What is beauty? This seems like a simple question with an obvious answer , I feel silly even asking it. In reality though we know fact and truth are not necessarily the same thing. So, let us not even define the word beauty, instead let’s just focus on the perception or idea of beauty within society.
If you have read my blog much you will have come to the realisation that the topic of woman and beauty fascinates me. The idea or perception of +beauty has been the centre of many heated conversation and argument even on social media. A few days ago I uploaded a picture of a random model on my facebook page, it was of a beautiful dark-skinned African model. She wore a lovely gold and cream designer dress – she had THE MOST AMAZING SKIN (that’s the first thing I noticed before focusing on her face) and bone structure. When I saw her picture I was excited, I thought I had to share it. She was a simple beauty with short hair.
The reaction I got from my facebook friends was of mixed reaction but nothing I did not anticipate. There are those who would like without commenting and a few who simply said true African beauty (I hate that term, beauty is beauty it is not African or western) and then came the expected comments from those who are ‘anti-black skin’, they went straight for the jagular and pointed out the fact that the model is too ‘black’ (too black for who? Or what?). Of the three types of people on +facebook I prefer the critics over the likes because with them at least I know what I’m getting.
The anti-black skin community believes if you are too dark (black) you are not beautiful, while the pro-black skin community embraces everything +African sometimes to a fault. Because in most cases they will pick a dark skin person over a light(er) shade or afro over a weave and African print over more contemporay attire. My only concern with people, friends and family that are pro African is they can get the lines between African beauty and African pride blurred.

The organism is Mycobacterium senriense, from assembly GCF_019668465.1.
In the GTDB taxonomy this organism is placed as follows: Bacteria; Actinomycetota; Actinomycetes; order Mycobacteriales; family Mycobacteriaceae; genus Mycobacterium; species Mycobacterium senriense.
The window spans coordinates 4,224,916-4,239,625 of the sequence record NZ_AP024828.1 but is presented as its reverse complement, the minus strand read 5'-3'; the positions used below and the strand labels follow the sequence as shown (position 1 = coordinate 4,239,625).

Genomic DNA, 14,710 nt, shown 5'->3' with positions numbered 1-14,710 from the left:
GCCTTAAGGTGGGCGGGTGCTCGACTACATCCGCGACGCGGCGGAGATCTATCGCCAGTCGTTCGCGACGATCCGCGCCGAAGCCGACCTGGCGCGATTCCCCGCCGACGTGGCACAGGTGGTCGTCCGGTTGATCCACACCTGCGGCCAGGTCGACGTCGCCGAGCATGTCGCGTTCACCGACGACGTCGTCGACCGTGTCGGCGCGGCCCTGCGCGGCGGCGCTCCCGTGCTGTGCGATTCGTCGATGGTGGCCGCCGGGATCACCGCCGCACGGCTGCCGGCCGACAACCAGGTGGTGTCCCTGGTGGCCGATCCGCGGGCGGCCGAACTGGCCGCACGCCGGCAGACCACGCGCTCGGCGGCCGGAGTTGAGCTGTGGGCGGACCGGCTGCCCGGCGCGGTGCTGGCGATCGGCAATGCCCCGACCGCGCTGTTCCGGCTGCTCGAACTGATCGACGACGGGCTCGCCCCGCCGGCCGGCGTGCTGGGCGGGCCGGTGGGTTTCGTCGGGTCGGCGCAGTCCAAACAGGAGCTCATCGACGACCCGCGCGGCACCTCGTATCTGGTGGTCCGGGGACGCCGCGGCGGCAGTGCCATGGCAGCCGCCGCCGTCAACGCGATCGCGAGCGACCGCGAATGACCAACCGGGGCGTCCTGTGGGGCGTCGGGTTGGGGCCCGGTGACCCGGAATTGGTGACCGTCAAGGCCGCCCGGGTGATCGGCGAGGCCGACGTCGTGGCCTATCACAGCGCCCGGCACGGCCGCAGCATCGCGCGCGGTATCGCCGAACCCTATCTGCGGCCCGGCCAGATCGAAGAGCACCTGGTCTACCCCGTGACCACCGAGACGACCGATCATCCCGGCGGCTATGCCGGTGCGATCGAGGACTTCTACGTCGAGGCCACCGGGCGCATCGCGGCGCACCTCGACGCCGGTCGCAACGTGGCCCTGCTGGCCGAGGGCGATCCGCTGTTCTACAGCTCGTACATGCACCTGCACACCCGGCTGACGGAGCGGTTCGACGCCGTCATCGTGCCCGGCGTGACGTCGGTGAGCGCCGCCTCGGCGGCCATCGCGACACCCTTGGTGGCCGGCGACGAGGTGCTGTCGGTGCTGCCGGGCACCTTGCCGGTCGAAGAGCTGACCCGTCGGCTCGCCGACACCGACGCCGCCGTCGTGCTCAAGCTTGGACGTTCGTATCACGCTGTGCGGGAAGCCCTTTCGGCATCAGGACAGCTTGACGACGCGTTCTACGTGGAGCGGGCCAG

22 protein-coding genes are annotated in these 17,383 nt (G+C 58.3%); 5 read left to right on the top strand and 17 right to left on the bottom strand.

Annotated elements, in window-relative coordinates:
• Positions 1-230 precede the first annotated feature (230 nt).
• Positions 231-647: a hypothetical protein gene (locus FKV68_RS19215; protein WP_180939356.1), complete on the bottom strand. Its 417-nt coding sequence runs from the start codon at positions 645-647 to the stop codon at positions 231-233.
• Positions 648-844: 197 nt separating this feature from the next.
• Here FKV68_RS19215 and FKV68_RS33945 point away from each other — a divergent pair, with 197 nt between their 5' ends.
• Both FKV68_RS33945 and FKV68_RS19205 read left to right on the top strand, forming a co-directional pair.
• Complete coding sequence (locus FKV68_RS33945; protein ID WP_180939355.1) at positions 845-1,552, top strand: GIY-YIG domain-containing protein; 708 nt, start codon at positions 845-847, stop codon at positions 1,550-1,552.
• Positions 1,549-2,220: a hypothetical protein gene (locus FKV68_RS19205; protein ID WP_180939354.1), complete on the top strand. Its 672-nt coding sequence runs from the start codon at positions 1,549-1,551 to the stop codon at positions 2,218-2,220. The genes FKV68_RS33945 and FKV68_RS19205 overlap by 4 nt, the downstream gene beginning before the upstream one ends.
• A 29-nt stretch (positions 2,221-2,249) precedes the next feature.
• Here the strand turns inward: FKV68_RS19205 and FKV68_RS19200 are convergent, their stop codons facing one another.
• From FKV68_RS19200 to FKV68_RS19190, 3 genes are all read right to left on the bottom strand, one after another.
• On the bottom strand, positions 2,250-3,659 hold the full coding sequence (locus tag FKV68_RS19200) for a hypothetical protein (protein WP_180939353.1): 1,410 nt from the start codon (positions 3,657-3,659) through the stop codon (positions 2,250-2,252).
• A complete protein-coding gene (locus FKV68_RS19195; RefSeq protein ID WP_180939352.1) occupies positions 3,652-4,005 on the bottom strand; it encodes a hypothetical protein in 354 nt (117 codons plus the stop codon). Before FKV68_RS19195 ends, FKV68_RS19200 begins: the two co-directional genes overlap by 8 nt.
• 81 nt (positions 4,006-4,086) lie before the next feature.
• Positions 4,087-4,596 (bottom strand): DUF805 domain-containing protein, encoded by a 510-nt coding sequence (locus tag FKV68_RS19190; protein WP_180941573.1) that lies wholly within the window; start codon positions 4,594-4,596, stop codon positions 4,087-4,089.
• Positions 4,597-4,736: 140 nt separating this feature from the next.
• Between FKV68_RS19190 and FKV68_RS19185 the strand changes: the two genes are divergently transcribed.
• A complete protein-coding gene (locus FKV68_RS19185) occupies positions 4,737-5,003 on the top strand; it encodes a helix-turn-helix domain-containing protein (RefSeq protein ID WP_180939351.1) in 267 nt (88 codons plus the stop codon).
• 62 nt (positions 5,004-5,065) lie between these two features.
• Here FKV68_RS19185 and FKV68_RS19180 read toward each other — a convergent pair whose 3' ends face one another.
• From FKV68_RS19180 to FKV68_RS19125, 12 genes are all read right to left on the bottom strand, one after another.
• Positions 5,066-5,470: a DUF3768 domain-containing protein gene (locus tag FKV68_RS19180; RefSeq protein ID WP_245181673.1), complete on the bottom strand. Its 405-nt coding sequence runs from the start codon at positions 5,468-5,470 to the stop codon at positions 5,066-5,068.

Beauty is a universal term, there is no African beauty there is simply beauty and then there is African style or African inspired style. If a +model or woman from Africa is beautiful that should be because she looks appealing to the eye – she is a beautiful woman.
In many cases African beauty has been potrayed as that of a – woman, I do not agree with this ideology. In Africa we have many +shades of skin from the darkest to very light skin and kinky coily hair to straighter wavy hair. Yet, of all these differences the one the western and the world community embraces as ‘true African beauty’ is the darkest tone with the most coiled hair and in almost all cases the hair is short (African women love their hair, I have no idea why these iconic black woman have short hair-it might be a coincidence). The world perception of isolating African beauty into a category of its’ own is a great source of division.
I will not point fingers at where and how all this came about, we all know enough about the history of Africa to know that this is the effects of years of oppression of the body and now of the mind. African people need to know that colour does not define a person. We need to steer away from cosmetic +skin lightener (that’s a topic for another day). The world should let Africa decide what is African and what is beauty. I just hope in time African people can see beauty before .
What is your experience on peoples perception of African beauty or the beauty of an African woman?
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